Although there is a good argument for favorable tax treatment if the transactions proceed as described above, if neither contract will be executed until the lender approves the short sale (that is, even the contract risk is deferred until the short sale is approved), there is a much stronger argument that the two sales are tied together, and that the first was contingent on the second. Nor should entering into a binding contract with the transferee be delayed waiting for lender approval; that will strongly suggest that the purchase from the employee is inextricably linked to a successful outside sale.
Some companies will not do relocation home purchases if a short sale is involved, because of the inevitable delays, the additional paperwork, the risk that the lender will at some point rescind its approval, or try to change the terms, or seek additional money, and the additional tax risk. And indeed, lender approval letters must be very carefully scrutinized to make sure the lender has not included any sort of ability to change its mind, and companies must make sure they are comfortable that their policies and procedures require that all relevant facts, financial and otherwise are being disclosed to the lender. If a lender concludes that it has been defrauded in some way in the process, it may well seek to overturn its approval, or seek to recover funds.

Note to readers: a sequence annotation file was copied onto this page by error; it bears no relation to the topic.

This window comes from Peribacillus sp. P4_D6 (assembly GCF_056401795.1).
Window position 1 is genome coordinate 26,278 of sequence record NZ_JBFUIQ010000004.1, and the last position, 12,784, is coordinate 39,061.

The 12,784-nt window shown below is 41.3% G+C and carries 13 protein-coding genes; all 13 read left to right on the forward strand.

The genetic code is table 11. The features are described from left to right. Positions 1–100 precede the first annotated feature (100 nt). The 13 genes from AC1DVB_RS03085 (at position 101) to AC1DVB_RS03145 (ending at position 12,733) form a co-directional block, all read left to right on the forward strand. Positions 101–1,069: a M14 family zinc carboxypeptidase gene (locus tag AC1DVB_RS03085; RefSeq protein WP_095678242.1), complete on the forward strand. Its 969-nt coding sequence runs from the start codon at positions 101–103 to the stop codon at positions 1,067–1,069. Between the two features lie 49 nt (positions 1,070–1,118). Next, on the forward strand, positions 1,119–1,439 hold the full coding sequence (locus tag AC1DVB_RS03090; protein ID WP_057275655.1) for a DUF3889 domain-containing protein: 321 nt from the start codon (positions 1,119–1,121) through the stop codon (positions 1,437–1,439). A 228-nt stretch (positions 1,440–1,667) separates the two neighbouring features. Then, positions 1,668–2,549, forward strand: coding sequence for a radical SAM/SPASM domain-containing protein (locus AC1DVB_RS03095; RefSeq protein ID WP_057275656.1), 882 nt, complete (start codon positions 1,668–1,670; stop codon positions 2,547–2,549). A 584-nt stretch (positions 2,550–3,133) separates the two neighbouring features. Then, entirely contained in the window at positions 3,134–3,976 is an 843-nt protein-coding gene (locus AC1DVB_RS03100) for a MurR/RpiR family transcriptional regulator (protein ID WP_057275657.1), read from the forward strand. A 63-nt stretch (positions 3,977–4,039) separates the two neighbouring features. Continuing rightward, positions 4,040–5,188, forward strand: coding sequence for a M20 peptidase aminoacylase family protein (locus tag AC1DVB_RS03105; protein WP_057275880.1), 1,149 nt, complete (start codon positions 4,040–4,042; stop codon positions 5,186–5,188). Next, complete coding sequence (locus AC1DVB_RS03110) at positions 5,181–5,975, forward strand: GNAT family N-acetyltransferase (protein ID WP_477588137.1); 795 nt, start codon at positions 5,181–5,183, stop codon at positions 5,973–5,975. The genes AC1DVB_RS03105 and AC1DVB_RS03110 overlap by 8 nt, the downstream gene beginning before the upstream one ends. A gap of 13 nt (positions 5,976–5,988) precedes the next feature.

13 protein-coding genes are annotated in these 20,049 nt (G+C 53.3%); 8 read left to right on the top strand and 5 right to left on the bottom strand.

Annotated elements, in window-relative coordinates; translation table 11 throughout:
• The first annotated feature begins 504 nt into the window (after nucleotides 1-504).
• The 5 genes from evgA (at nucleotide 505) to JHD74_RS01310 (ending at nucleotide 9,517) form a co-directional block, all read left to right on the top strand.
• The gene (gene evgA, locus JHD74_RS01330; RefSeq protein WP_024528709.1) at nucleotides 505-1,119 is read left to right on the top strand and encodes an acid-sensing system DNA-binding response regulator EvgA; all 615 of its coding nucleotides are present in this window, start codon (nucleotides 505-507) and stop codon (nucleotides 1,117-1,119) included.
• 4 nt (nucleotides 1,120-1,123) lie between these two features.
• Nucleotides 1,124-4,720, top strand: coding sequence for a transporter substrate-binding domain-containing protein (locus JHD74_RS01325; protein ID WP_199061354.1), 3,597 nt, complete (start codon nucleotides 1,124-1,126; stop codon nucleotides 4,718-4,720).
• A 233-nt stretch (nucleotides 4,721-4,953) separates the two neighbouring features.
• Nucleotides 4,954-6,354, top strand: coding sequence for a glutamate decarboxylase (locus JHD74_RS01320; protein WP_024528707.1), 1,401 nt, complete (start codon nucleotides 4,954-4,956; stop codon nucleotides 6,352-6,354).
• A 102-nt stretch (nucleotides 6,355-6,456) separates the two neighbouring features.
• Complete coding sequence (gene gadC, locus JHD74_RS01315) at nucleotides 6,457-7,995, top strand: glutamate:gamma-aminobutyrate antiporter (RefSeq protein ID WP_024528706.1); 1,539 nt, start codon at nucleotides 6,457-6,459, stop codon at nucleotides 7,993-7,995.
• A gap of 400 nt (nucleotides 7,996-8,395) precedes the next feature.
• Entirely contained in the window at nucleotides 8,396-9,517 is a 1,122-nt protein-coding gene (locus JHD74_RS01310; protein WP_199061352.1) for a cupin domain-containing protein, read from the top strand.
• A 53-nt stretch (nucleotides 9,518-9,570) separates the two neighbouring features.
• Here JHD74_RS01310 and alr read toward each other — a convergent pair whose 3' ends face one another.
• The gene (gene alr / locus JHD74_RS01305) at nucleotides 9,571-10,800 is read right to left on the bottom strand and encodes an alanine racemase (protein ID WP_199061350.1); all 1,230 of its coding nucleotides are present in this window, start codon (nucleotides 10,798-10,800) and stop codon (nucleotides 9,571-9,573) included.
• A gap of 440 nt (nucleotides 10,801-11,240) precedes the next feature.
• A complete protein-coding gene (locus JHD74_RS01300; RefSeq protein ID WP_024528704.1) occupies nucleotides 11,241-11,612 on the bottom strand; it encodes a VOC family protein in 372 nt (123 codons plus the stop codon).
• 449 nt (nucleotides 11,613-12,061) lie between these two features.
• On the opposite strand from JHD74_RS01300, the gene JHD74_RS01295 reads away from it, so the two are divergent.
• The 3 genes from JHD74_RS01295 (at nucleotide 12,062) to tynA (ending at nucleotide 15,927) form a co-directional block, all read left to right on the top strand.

However, if proper procedures are followed relocation home sales can be done as AV’s or BVO’s, or indeed, as guaranteed buyouts. Although the risks are higher to the company, many companies are finding it necessary to take on those risks as more and more potential transferees face negative equity situations that cannot be resolved without a short sale. As noted, a properly structured AV or BVO program should be effective to accomplish a short sale without negative tax consequences. Or as Justice Renquist puts it, “the Internal Revenue Code doesn’t prevent that.”
Posted by Peter K. Scott